In the spring Diane Peterson and Magan Wiles brought a sense of pathos and epiphany to Stray Dog's sensitive retelling of Tennessee Williams' oft-told The Glass Menagerie. Kate Baldwin was both luminous and wrenching in the Rep Studio production of the two-character musical The Last Five Years. Robert Elliott practically had to scrape the carbuncles off his crusty performance as the brutish captain in the Rep's Mister Roberts. Joe Hanrahan held viewers rapt in St. Nicholas, a one-man morality tale about the vampire that resides within us all. Terry Meddows and Stellie Siteman anchored a frothy cast in HotHouse's McCarthy-era spoof Red Herring. Bill Lynch and Steve Isom were as in sync as Butch and Sundance in the exhilarating New Jewish mounting of the stirring AIDS musical Falsettos.
Summer got off to a strong start thanks to Sandra Reaves-Phillips' titanic performance in the Black Rep's musical Raisin. (Kudos too to choreographer Keith Tyrone for bringing the show's "African Dance" sequence to enthralling life.). Out in Forest Park, as the petulant leading lady in 42nd Street, the delightfully acid-tongued Beth Leavel was the Muny's standout performer, while in the title role of Annie young Natalie Ann Bram was a charmer. Among the summer's nonmusicals, Kevin Beyer was virtuoso as court composer Antonio Salieri in St. Louis Shakespeare's Amadeus.
Autumn rolled in with the Rep's strongly acted The Crucible. It's the character roles that linger in the memory: Olivia Keister as a rag doll of a serving girl and Dane Knell as a Massachusetts farmer whose saltwater-stained face perfectly reflected his wizened portrayal. Terry Meddows brought devilish sedition to song-and-dance in ECHO Theater's infrequently staged Marat/Sade, and Meghan Maguire was all poise and confidence in the role written for Katharine Hepburn in Off Center's The Philadelphia Story. Cory Coleman was an ethereal Edna Pontellier in Washington University's adaptation of Kate Chopin's novel The Awakening.
Although winter didn't officially arrive until last week, the cold weather brought another round of strong performances, most notably in HotCity's chillingly effective debut production, The Exonerated. Lavonne Byers, Ron Himes, Steve Isom, Dennis Lebby, Robert A. Mitchell and William Whitaker brought a sublime simplicity to the task of excoriating the American criminal-justice system. Then there was the ubiquitous Robert Elliott again, bringing a different kind of crust to Sir Toby Belch in the Rep's Twelfth Night. Most recently, in the memory play Hearts, Christopher Limber instilled a howling humanity to the role of a St. Louis army veteran who is haunted by his experiences in World War II.
That much-overused word "ensemble" nevertheless seems warranted for the four men who inhabited Hearts, as well as for the three-man cast of Metro Theater Company's captivating stage piece Captain Lindbergh's Ocean Flight, which has landed at the Missouri History Museum in both 2003 and '04. One might wish that it would become an annual occurrence.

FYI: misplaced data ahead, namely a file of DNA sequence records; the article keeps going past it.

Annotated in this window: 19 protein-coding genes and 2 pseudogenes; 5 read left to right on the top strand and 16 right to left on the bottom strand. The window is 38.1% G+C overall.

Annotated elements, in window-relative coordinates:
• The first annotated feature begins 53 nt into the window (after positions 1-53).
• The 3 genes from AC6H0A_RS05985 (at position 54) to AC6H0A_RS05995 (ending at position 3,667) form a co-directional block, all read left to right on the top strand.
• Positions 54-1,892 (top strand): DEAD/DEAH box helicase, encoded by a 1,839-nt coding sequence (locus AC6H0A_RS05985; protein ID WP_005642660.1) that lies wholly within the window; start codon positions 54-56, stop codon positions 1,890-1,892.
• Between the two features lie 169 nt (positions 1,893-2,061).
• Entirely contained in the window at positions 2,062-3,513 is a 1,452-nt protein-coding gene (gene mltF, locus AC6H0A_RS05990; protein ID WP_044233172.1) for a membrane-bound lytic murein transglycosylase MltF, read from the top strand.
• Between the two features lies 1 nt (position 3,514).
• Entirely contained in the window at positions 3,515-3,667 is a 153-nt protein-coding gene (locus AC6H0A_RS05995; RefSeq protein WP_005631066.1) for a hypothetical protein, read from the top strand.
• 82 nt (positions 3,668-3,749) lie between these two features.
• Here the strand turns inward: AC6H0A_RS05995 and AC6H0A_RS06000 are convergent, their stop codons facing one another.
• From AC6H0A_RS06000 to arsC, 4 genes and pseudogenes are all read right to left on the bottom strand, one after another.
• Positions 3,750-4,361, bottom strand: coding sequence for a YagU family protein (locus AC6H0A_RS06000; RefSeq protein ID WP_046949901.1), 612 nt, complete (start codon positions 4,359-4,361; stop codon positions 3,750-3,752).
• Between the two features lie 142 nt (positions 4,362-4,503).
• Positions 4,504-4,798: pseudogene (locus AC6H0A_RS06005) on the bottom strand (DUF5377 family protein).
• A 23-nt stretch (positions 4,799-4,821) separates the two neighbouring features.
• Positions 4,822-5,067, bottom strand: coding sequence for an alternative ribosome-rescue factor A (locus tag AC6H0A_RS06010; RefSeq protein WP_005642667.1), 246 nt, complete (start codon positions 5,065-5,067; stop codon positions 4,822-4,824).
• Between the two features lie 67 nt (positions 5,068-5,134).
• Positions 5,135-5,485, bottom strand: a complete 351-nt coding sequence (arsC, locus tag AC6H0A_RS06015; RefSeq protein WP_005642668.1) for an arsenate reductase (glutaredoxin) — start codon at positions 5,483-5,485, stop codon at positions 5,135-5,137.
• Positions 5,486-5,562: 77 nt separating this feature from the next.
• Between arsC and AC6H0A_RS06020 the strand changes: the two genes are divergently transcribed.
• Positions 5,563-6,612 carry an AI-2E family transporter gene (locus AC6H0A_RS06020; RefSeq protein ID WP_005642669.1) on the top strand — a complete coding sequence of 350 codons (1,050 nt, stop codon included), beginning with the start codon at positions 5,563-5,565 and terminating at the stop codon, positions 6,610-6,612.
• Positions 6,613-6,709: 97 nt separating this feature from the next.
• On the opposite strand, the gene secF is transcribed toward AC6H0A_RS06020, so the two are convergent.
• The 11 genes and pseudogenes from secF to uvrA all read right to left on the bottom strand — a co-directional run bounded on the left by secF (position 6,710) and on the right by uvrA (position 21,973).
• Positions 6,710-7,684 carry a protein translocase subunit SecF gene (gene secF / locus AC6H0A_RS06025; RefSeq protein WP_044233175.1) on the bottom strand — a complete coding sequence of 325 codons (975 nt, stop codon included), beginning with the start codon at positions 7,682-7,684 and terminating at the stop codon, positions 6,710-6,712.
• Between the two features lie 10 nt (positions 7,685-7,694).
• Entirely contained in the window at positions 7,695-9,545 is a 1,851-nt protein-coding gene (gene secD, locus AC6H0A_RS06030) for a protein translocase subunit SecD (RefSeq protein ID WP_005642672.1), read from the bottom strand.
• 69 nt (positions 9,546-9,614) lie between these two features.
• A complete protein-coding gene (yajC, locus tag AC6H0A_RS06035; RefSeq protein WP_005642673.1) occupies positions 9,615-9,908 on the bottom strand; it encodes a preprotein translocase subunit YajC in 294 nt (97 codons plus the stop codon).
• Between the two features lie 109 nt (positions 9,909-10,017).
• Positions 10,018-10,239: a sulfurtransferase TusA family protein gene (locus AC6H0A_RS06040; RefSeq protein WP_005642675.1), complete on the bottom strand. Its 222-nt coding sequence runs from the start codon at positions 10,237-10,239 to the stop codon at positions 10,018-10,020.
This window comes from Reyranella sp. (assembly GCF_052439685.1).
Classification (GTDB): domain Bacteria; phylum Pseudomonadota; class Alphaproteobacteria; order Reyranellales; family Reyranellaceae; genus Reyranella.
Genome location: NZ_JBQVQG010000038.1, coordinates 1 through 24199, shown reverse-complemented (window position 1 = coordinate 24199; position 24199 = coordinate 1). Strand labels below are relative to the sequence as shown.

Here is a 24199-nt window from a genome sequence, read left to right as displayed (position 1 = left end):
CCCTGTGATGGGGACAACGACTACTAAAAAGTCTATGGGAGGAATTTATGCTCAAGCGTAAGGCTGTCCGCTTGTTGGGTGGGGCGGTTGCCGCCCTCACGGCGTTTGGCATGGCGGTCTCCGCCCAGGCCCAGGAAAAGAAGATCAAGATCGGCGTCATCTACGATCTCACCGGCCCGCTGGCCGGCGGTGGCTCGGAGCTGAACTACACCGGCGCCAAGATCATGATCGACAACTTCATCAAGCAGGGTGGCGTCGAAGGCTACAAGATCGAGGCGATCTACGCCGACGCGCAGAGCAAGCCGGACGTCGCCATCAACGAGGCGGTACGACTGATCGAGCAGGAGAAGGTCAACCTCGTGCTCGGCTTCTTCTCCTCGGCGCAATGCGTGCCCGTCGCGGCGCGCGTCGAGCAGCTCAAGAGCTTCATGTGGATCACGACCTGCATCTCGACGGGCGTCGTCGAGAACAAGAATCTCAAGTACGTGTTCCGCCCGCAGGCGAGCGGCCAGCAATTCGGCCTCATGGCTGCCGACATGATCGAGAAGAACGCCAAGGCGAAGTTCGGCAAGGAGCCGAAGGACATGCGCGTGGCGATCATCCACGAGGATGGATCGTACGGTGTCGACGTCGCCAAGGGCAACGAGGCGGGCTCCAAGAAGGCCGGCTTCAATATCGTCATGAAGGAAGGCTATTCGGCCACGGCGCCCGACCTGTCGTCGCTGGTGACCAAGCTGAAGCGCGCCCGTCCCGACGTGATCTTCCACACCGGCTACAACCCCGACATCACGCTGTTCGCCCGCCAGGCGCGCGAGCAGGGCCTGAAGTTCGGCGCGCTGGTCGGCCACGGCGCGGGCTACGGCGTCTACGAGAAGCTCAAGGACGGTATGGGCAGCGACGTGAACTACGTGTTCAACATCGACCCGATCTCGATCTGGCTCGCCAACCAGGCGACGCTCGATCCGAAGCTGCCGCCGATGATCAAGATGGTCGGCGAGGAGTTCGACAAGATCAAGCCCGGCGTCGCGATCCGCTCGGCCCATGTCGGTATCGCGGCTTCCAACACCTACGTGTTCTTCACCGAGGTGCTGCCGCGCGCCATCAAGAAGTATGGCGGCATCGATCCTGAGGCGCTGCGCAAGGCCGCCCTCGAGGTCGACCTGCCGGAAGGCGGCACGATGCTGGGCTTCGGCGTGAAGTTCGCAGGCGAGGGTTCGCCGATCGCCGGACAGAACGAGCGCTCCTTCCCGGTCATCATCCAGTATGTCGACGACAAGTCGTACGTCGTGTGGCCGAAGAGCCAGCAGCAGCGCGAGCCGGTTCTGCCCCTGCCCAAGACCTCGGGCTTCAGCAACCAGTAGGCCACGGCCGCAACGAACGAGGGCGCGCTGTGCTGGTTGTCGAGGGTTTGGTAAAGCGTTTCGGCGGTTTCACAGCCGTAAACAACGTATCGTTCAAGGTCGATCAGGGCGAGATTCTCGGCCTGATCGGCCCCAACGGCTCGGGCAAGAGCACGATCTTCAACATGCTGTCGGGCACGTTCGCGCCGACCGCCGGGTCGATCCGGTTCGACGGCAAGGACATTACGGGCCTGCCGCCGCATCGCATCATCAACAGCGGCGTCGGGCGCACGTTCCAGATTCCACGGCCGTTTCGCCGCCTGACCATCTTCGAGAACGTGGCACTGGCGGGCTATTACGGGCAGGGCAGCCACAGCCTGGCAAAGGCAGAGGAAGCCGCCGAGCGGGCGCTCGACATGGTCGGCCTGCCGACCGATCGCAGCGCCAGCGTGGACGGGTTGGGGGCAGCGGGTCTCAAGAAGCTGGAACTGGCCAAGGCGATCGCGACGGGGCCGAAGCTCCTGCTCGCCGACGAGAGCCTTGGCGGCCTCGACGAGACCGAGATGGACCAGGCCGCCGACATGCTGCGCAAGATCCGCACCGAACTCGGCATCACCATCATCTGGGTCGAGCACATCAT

Other Christmas wishes? It's fine that former St. Louisan Jason Danieley returns to town with his bride Marin Mazzie for brief appearances like last week's Saint Louis Symphony Orchestra holiday concerts. But how can we get these two Broadway theater luminaries to perform in a play here? Last spring they took Los Angeles by storm, as it were, in the rainmaking musical 110 in the Shade. Can't Santa bring that production to town?
On a less festive note, it's worth noting that the summer Shakespeare Festival is still only inching forward in its efforts to transform that cavity east of Art Hill into a workable playing space. Of course everyone wishes it well -- but in four summers the festival has yet to hire a director who has manifested one iota of the imagination and intelligence shown by its own music director, Robin Weatherall, when he recently made his directing debut with Richard III at St. Louis Shakespeare.
But the year's biggest theatrical tragedy, a proverbial lump of coal large enough to fill the stockings of all Rockettes past and present, had to be the Muny's production of Breakfast at Tiffany's. That merry little opus has become the standard against which all bad theater is measured. Inevitably now, whenever two or more local theater critics begin to carp about some recent disappointing show, in time someone will pipe up, "At least it wasn't as bad as Breakfast at Tiffany's," and the critics will be shamed into silence. If we were to put forth one single New Year's resolution, it would be that Muny staffers and board members would resolve to have learned something from the Tiffany's experience. Here's hoping that in the future they won't be so cavalier about allowing executive producer Paul Blake free rein to mount shows whose only dubious merit is that they happen to have been written by -- you guessed it -- Paul Blake.
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